In the past year, we’ve seen the disruption of supply chains in manufacturing and across retail channels, leading to an increase in prices and a decrease in the number of products available. The reasons for this supply chain problem have been multi-pronged. Undeniably, the COVID-19 pandemic has been the impetus for many of the issues. For example, when factories that manufacture goods in Asia have had to shut down due to COVID lockdowns, this has presented a massive challenge to the global supply chain.
Yet, it’s not just factory issues that are the problem. Economic issues, including energy shortages in countries with manufacturing economies, production shortages, poor harvest results in regions that produce raw materials, combined with labour shortages and strangleholds at key shipping ports, have all contributed to the problems facing eCommerce sellers today.
The supply chain is like a symphony, with each part of it playing an essential role in a complex, global business ecosystem. Just one unfortunate event taking place around the world can have immense repercussions downstream, and this is what we are seeing play out across the eCommerce supply chain right now.
Energy Crises Around The World
Energy crises have occurred in various parts of the world, significantly impacting the supply chain. For example, this year, China has faced an energy crisis. Over 20 of its provinces experienced power cuts due to reduced energy outputs affected by the increasing price of coal worldwide. As a result of the power cuts, productivity has slowed in factories in the provinces experiencing these energy difficulties. The consequence is that even as the demand for Chinese-produced goods remains constant, the supply output is jeopardised by the lack of available energy to power the production factories.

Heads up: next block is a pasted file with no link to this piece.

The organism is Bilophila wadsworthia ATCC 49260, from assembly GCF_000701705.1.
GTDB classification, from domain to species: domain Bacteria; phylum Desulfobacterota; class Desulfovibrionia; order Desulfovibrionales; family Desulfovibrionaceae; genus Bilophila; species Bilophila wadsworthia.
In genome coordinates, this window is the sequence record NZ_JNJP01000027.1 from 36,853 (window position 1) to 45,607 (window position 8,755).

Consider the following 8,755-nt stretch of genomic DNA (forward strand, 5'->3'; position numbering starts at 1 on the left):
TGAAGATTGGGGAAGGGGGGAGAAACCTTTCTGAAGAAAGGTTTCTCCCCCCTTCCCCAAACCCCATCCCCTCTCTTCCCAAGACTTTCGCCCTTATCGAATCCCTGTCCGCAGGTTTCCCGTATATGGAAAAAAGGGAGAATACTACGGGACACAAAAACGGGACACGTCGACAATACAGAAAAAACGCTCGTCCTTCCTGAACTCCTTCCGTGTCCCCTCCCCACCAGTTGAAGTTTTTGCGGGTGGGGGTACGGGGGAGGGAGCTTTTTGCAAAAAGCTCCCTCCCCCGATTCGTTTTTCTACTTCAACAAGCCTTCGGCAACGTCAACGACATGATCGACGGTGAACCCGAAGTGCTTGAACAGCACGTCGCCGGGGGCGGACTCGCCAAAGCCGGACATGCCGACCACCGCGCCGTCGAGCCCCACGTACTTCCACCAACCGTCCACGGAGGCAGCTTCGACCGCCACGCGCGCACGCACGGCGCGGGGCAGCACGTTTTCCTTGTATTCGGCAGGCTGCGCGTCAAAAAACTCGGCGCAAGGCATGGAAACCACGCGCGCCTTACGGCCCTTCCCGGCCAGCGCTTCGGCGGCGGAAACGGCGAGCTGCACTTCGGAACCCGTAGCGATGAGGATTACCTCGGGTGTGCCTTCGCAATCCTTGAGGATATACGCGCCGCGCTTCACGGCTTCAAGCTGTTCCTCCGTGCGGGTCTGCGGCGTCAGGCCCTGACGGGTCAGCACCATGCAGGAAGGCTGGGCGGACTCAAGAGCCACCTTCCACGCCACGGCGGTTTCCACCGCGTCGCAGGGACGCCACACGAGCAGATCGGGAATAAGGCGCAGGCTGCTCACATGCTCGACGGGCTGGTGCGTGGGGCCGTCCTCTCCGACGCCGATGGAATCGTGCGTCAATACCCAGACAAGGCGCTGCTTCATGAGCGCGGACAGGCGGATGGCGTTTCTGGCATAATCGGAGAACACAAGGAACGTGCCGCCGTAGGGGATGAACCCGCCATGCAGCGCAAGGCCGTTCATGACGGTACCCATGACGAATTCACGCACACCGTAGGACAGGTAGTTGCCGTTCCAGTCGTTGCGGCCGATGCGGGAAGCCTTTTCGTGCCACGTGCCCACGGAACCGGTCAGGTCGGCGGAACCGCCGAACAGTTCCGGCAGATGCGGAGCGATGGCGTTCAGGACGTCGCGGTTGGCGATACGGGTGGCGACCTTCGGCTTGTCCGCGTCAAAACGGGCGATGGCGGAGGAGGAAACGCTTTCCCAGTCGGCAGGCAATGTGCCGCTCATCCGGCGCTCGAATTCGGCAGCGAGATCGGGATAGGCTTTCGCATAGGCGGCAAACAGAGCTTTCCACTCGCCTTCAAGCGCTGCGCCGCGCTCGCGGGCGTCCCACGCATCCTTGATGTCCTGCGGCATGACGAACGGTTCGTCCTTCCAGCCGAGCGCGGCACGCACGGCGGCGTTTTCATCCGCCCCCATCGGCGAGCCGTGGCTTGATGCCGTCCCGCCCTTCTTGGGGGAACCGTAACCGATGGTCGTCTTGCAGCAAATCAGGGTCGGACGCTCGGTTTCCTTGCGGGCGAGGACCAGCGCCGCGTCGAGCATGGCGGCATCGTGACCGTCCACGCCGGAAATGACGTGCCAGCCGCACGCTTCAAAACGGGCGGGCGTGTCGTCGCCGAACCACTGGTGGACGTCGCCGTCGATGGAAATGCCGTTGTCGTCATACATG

In Germany, these energy shortages have directly impacted auto manufacturing, its largest sector. The German auto industry has directly felt the effect of the supply chain crisis due to a shortage of Chinese magnesium, which is used in the production of aluminium alloys for car parts. This shortage has been driven by factory closures due to the above-mentioned energy shortages. As winter progresses, this problem is expected to worsen due to freezing temperatures and not enough energy supply to meet the running of the companies producing up to 95% of Europe’s magnesium.
The Impact Of Lockdown On Labour Productivity
Likewise, disruptions stemming from the COVID-19 pandemic, which led to workplace shutdowns in Japan and Korea, affected the supply of key components found in most electronics. Lockdowns have shuttered factory doors, creating a productivity loss that cannot be carried out in alternative ways.
Simply stated, when chip manufacturing companies were shut due to the pandemic, this led to a global shortage of computer chips, the necessary components in laptops, webcams, and other remote-working electronics that rely on 5G technology to function.
Natural Disasters: Impacting The Supply Chain All The Way Down To Your Morning Cup Of Coffee
On top of this, other unexpected events in the natural world, such as a drought in Brazil, have led to a poor coffee bean harvest. As one of the world’s largest producers of coffee beans, the disappointing harvest in Brazil this year has impacted the supply of coffee around the world.
This is further compounded by the fact that most of Brazil’s electricity comes from hydroelectric power reservoirs, meaning that electrical output is also affected in times of drought. The result of these conditions, in turn, impact consumer pricing at all cafes and restaurants selling coffee around the world. Coffee bean scarcity means higher prices, which impacts the margins of retail sellers and hits consumers’ wallets as they look to purchase their morning cup of coffee.
Truck Drivers Wanted